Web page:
About CEFR


The Common European Framework of Reference for Languages, abbreviated as CEFR, is a guideline used to describe achievements of learners of foreign languages across Europe and, increasingly, in other countries.

It was put together by the Council of Europe as the main part of the project "Language Learning for European Citizenship" between 1989 and 1996. Its main aim is to provide a method of learning, teaching and assessing which applies to all languages in Europe. Today CEFR is used as a global standard for benchmarking the language proficiency, including English language and has great relevance for language assessment bodies, awarding bodies and exam boards.

The CEFR provides a common standard for understanding and teaching of language skills, testing and defining activities, assignments and resources. CEFR is particularly useful to educators and assessment boards as it outlines the expectations from a learner of language in a systematic way.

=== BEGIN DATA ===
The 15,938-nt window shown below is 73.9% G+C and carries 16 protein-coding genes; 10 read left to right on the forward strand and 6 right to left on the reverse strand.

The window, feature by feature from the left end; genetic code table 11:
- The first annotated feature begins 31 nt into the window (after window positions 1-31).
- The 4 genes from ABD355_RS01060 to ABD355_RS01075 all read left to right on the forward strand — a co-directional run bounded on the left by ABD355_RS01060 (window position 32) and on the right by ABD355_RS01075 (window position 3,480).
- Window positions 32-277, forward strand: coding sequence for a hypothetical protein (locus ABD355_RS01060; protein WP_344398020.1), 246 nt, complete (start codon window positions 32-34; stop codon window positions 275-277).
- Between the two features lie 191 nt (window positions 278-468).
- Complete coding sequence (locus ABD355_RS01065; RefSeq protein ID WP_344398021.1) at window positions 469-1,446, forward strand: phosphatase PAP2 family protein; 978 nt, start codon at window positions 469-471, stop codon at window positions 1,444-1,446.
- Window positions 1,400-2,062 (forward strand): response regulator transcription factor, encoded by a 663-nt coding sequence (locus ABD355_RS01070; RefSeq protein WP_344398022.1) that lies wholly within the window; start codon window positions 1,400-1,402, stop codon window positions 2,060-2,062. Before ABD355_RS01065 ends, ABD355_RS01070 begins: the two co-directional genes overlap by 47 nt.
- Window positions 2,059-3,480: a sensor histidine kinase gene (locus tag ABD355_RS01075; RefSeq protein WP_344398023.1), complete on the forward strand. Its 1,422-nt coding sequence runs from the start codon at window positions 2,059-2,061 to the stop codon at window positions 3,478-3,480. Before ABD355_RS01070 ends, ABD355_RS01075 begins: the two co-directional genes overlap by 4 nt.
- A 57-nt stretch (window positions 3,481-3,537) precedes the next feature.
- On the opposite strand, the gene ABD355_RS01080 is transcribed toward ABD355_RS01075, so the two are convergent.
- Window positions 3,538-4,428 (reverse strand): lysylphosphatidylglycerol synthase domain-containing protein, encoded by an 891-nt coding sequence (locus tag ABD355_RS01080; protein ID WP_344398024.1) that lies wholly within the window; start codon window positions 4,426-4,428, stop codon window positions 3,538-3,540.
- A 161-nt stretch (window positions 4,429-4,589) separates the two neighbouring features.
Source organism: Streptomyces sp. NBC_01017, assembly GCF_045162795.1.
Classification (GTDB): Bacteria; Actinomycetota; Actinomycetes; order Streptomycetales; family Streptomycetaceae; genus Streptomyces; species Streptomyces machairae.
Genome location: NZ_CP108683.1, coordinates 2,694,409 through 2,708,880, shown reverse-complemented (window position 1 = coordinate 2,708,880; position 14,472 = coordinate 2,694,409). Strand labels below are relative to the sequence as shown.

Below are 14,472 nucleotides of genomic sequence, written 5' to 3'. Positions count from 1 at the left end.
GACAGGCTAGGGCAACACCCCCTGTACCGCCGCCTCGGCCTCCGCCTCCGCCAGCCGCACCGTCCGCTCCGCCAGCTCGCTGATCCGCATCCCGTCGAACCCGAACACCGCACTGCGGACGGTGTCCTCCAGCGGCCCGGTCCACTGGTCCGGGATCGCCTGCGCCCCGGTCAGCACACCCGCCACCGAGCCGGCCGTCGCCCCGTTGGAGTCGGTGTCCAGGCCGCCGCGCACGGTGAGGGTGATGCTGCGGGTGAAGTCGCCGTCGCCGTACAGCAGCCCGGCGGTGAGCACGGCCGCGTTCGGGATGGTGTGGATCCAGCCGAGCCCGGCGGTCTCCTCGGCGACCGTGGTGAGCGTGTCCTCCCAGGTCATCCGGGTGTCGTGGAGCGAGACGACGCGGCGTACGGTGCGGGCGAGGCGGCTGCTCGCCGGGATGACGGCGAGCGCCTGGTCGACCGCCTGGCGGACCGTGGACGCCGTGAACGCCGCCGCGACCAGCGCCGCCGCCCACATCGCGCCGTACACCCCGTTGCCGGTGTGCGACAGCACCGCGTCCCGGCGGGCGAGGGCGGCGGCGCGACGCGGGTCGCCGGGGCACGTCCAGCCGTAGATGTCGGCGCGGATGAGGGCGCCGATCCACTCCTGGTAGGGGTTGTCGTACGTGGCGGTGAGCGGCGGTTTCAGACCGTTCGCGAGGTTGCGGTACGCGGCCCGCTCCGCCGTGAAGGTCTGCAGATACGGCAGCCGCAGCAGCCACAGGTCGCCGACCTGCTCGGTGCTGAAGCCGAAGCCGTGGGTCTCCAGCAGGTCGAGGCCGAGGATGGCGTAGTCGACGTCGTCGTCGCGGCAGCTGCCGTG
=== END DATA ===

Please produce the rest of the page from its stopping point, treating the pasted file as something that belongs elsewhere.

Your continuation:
CEFR divides learners into three broad divisions that are further divided into six levels:

A Basic User

  • A1 Breakthrough or beginner

  • A2 Waystage or elementary



B Independent User

  • B1 Threshold or intermediate

  • B2 Vantage or upper intermediate



C Proficient User

  • C1 Effective Operational Proficiency or advanced

  • C2 Mastery or proficiency


Click on this link to read the Wikipedia article on CEFR

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